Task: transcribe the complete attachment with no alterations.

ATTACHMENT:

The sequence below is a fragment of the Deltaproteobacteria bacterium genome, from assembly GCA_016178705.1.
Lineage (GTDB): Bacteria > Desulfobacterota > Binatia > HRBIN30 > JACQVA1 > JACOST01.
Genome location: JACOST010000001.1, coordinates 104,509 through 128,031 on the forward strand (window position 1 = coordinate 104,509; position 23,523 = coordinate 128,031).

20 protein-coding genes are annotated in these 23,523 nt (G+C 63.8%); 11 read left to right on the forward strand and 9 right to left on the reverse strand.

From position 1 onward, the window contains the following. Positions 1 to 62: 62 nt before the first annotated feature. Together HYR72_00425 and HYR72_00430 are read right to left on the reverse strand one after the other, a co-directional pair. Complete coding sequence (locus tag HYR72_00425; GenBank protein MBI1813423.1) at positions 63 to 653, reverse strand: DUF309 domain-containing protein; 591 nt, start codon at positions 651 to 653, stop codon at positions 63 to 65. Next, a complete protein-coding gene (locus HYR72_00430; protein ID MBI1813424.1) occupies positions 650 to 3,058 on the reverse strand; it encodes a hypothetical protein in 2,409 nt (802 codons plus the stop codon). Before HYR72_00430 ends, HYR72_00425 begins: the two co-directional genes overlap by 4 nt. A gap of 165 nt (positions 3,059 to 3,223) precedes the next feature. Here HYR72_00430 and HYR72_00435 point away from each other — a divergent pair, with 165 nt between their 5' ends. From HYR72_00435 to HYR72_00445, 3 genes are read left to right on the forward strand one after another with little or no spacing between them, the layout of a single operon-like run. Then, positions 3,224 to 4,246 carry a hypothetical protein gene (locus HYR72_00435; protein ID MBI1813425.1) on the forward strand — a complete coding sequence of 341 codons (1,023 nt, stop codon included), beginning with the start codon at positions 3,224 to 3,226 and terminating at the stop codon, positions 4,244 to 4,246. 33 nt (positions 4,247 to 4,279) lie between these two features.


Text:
The sequence below is a fragment of the Deltaproteobacteria bacterium genome, from assembly GCA_016178705.1.
Lineage (GTDB): Bacteria > Desulfobacterota > Binatia > HRBIN30 > JACQVA1 > JACOST01.
Genome location: JACOST010000001.1, coordinates 104,509 through 128,031 on the forward strand (window position 1 = coordinate 104,509; position 23,523 = coordinate 128,031).

20 protein-coding genes are annotated in these 23,523 nt (G+C 63.8%); 11 read left to right on the forward strand and 9 right to left on the reverse strand.

From position 1 onward, the window contains the following. Positions 1 to 62: 62 nt before the first annotated feature. Together HYR72_00425 and HYR72_00430 are read right to left on the reverse strand one after the other, a co-directional pair. Complete coding sequence (locus tag HYR72_00425; GenBank protein MBI1813423.1) at positions 63 to 653, reverse strand: DUF309 domain-containing protein; 591 nt, start codon at positions 651 to 653, stop codon at positions 63 to 65. Next, a complete protein-coding gene (locus HYR72_00430; protein ID MBI1813424.1) occupies positions 650 to 3,058 on the reverse strand; it encodes a hypothetical protein in 2,409 nt (802 codons plus the stop codon). Before HYR72_00430 ends, HYR72_00425 begins: the two co-directional genes overlap by 4 nt. A gap of 165 nt (positions 3,059 to 3,223) precedes the next feature. Here HYR72_00430 and HYR72_00435 point away from each other — a divergent pair, with 165 nt between their 5' ends. From HYR72_00435 to HYR72_00445, 3 genes are read left to right on the forward strand one after another with little or no spacing between them, the layout of a single operon-like run. Then, positions 3,224 to 4,246 carry a hypothetical protein gene (locus HYR72_00435; protein ID MBI1813425.1) on the forward strand — a complete coding sequence of 341 codons (1,023 nt, stop codon included), beginning with the start codon at positions 3,224 to 3,226 and terminating at the stop codon, positions 4,244 to 4,246. 33 nt (positions 4,247 to 4,279) lie between these two features.